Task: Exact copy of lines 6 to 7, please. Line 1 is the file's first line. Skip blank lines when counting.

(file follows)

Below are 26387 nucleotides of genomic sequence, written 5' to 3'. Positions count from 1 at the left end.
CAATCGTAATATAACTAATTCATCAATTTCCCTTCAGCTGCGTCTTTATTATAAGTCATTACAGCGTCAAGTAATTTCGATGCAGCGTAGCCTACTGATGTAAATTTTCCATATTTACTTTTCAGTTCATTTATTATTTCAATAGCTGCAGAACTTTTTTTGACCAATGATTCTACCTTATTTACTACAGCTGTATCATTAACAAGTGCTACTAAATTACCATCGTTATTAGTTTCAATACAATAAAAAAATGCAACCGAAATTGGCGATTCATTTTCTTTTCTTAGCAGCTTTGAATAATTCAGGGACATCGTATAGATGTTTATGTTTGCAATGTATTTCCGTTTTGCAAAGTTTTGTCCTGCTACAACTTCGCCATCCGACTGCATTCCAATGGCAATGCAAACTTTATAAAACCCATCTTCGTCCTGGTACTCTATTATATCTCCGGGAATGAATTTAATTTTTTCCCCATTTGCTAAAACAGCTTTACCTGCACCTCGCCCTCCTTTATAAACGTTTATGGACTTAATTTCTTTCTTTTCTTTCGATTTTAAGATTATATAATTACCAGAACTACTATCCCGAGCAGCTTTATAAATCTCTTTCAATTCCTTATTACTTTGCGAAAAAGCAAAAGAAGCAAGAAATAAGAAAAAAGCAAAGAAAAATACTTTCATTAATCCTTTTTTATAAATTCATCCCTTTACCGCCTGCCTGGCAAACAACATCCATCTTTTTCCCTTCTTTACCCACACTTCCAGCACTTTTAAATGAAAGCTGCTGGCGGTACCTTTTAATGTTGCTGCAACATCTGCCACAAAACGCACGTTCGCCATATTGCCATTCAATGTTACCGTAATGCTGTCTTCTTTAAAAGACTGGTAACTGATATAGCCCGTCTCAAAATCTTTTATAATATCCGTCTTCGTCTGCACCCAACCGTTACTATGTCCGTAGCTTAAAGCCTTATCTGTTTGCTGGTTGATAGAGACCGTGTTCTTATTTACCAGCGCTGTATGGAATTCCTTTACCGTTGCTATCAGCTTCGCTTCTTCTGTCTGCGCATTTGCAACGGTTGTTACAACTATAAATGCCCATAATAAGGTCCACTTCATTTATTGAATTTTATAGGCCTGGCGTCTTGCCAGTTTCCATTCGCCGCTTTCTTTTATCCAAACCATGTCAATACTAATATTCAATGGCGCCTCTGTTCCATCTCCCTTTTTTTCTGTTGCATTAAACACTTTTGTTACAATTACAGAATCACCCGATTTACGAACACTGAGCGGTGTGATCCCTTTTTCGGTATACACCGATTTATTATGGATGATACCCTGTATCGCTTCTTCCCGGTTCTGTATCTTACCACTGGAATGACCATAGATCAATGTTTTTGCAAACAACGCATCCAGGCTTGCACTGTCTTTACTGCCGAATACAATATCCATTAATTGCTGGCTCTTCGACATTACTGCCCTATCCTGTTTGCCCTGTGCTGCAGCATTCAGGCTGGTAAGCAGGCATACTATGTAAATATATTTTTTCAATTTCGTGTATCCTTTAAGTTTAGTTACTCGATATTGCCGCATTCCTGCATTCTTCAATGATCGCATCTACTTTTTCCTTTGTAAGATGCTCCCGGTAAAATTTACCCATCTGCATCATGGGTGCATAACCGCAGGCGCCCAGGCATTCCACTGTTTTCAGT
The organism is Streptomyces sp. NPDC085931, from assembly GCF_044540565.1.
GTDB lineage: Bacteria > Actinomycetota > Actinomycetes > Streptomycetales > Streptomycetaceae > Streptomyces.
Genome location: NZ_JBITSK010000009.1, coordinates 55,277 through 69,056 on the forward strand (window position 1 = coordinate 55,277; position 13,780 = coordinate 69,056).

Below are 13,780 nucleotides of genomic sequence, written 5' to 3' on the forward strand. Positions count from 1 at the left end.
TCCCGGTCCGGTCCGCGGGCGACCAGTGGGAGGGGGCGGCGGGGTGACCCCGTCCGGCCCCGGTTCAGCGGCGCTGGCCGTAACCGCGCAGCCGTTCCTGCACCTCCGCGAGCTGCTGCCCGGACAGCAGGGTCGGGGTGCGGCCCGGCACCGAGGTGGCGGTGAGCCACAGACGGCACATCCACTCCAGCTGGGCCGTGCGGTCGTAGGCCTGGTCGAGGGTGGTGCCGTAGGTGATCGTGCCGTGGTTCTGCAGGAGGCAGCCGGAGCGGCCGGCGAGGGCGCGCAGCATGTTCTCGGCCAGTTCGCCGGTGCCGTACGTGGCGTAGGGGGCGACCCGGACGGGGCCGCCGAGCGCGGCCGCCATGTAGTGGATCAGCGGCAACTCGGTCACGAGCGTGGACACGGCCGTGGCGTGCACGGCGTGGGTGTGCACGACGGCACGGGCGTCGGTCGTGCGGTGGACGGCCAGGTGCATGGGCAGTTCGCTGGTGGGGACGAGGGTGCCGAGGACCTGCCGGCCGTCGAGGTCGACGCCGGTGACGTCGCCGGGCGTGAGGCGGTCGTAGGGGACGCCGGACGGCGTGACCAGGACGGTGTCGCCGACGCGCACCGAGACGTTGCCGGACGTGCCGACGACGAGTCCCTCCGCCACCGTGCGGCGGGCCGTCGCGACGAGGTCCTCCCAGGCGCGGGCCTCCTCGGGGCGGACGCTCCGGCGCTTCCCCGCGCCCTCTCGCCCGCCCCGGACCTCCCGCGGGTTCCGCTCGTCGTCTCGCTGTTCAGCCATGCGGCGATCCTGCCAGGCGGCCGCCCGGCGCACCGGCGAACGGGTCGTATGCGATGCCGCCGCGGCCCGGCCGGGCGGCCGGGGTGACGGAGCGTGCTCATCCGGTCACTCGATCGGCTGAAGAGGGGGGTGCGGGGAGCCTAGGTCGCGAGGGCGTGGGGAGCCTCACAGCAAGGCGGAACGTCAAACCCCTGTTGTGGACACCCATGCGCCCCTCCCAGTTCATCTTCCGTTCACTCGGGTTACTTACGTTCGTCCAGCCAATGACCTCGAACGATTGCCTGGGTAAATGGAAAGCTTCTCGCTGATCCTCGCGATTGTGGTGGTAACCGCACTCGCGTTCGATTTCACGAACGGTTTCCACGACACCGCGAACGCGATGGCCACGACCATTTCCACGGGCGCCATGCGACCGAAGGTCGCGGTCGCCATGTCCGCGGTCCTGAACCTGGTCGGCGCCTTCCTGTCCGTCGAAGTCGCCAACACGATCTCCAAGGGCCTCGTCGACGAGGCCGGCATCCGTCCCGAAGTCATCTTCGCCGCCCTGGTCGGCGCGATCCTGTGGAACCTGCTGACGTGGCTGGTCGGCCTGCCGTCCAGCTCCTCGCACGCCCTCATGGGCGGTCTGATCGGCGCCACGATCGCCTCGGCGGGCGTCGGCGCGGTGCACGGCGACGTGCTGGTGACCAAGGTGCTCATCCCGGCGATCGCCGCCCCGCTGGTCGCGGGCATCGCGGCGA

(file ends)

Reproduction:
Below are 13,780 nucleotides of genomic sequence, written 5' to 3' on the forward strand. Positions count from 1 at the left end.
TCCCGGTCCGGTCCGCGGGCGACCAGTGGGAGGGGGCGGCGGGGTGACCCCGTCCGGCCCCGGTTCAGCGGCGCTGGCCGTAACCGCGCAGCCGTTCCTGCACCTCCGCGAGCTGCTGCCCGGACAGCAGGGTCGGGGTGCGGCCCGGCACCGAGGTGGCGGTGAGCCACAGACGGCACATCCACTCCAGCTGGGCCGTGCGGTCGTAGGCCTGGTCGAGGGTGGTGCCGTAGGTGATCGTGCCGTGGTTCTGCAGGAGGCAGCCGGAGCGGCCGGCGAGGGCGCGCAGCATGTTCTCGGCCAGTTCGCCGGTGCCGTACGTGGCGTAGGGGGCGACCCGGACGGGGCCGCCGAGCGCGGCCGCCATGTAGTGGATCAGCGGCAACTCGGTCACGAGCGTGGACACGGCCGTGGCGTGCACGGCGTGGGTGTGCACGACGGCACGGGCGTCGGTCGTGCGGTGGACGGCCAGGTGCATGGGCAGTTCGCTGGTGGGGACGAGGGTGCCGAGGACCTGCCGGCCGTCGAGGTCGACGCCGGTGACGTCGCCGGGCGTGAGGCGGTCGTAGGGGACGCCGGACGGCGTGACCAGGACGGTGTCGCCGACGCGCACCGAGACGTTGCCGGACGTGCCGACGACGAGTCCCTCCGCCACCGTGCGGCGGGCCGTCGCGACGAGGTCCTCCCAGGCGCGGGCCTCCTCGGGGCGGACGCTCCGGCGCTTCCCCGCGCCCTCTCGCCCGCCCCGGACCTCCCGCGGGTTCCGCTCGTCGTCTCGCTGTTCAGCCATGCGGCGATCCTGCCAGGCGGCCGCCCGGCGCACCGGCGAACGGGTCGTATGCGATGCCGCCGCGGCCCGGCCGGGCGGCCGGGGTGACGGAGCGTGCTCATCCGGTCACTCGATCGGCTGAAGAGGGGGGTGCGGGGAGCCTAGGTCGCGAGGGCGTGGGGAGCCTCACAGCAAGGCGGAACGTCAAACCCCTGTTGTGGACACCCATGCGCCCCTCCCAGTTCATCTTCCGTTCACTCGGGTTACTTACGTTCGTCCAGCCAATGACCTCGAACGATTGCCTGGGTAAATGGAAAGCTTCTCGCTGATCCTCGCGATTGTGGTGGTAACCGCACTCGCGTTCGATTTCACGAACGGTTTCCACGACACCGCGAACGCGATGGCCACGACCATTTCCACGGGCGCCATGCGACCGAAGGTCGCGGTCGCCATGTCCGCGGTCCTGAACCTGGTCGGCGCCTTCCTGTCCGTCGAAGTCGCCAACACGATCTCCAAGGGCCTCGTCGACGAGGCCGGCATCCGTCCCGAAGTCATCTTCGCCGCCCTGGTCGGCGCGATCCTGTGGAACCTGCTGACGTGGCTGGTCGGCCTGCCGTCCAGCTCCTCGCACGCCCTCATGGGCGGTCTGATCGGCGCCACGATCGCCTCGGCGGGCGTCGGCGCGGTGCACGGCGACGTGCTGGTGACCAAGGTGCTCATCCCGGCGATCGCCGCCCCGCTGGTCGCGGGCATCGCGGCGA